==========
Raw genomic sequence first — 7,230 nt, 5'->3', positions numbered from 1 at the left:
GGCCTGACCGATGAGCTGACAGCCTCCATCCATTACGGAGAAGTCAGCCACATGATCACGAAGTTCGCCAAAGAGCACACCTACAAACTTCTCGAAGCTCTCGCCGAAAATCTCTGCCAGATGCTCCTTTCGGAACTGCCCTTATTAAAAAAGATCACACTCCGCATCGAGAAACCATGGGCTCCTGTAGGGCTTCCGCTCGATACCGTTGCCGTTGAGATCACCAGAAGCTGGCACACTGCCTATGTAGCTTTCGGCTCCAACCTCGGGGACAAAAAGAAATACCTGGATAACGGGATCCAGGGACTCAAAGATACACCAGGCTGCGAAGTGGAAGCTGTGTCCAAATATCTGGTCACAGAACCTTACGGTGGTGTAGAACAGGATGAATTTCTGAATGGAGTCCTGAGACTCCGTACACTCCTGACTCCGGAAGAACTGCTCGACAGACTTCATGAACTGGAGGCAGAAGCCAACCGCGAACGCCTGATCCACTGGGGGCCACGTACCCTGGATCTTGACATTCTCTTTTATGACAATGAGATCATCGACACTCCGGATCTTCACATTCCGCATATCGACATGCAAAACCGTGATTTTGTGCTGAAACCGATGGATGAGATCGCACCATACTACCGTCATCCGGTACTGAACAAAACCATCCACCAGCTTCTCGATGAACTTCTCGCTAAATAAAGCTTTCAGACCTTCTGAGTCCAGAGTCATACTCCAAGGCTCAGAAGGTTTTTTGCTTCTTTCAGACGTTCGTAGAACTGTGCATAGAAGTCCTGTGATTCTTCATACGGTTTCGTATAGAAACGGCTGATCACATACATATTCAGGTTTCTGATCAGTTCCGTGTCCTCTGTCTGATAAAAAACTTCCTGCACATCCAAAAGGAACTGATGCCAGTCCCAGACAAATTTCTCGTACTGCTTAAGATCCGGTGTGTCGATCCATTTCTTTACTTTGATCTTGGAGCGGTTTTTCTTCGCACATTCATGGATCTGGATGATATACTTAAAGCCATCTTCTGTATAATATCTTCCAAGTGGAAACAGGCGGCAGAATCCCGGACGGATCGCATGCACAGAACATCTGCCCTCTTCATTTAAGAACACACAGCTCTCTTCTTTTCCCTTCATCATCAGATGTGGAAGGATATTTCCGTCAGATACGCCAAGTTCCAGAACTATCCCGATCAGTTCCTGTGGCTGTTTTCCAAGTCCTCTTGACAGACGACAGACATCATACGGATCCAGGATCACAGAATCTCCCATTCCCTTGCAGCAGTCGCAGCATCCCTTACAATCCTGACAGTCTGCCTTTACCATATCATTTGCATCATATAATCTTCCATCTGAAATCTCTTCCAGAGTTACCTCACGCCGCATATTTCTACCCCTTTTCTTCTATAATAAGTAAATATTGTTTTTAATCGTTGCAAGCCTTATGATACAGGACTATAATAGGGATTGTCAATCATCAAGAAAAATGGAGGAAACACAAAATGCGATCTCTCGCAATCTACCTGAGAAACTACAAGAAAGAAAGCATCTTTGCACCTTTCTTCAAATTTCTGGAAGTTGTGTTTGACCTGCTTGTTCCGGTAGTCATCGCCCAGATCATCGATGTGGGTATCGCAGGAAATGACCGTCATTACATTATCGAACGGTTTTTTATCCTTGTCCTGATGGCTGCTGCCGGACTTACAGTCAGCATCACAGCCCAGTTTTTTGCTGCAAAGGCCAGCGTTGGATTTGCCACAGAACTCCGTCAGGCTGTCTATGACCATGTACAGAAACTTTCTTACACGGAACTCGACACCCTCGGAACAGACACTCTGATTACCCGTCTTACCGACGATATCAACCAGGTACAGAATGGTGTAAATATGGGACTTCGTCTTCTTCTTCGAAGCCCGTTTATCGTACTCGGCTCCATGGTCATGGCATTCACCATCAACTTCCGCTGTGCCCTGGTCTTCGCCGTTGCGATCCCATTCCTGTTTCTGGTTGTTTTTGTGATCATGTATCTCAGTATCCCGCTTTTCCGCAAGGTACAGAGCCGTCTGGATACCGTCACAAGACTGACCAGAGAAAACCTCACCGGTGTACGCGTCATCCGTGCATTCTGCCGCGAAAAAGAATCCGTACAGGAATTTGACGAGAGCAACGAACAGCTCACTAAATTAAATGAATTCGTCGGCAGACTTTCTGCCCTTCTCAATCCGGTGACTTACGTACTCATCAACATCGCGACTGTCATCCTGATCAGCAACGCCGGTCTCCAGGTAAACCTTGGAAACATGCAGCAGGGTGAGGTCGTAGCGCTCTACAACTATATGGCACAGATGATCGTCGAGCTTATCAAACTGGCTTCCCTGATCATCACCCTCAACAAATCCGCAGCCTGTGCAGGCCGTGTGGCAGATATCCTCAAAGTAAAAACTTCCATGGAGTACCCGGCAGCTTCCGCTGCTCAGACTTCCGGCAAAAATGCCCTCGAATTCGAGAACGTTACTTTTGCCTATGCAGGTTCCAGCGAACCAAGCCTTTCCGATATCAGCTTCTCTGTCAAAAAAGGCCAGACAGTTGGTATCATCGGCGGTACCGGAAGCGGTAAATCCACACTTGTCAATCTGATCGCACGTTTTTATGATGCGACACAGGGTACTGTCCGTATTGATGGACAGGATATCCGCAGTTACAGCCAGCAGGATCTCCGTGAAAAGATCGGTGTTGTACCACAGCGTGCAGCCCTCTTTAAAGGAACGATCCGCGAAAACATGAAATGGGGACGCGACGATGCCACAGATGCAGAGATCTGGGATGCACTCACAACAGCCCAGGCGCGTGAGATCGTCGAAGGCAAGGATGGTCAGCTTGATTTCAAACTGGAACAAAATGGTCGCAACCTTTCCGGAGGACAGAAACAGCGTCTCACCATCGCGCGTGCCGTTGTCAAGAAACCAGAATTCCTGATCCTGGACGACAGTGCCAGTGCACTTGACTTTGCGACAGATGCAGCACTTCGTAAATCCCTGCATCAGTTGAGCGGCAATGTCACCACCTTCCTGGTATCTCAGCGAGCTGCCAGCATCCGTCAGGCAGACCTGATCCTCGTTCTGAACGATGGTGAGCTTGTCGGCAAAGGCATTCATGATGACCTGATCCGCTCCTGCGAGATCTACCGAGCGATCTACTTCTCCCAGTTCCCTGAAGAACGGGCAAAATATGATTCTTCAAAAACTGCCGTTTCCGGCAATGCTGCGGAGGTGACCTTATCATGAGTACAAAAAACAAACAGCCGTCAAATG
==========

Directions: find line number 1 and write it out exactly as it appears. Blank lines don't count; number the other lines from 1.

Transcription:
Raw genomic sequence first — 7,230 nt, 5'->3', positions numbered from 1 at the left: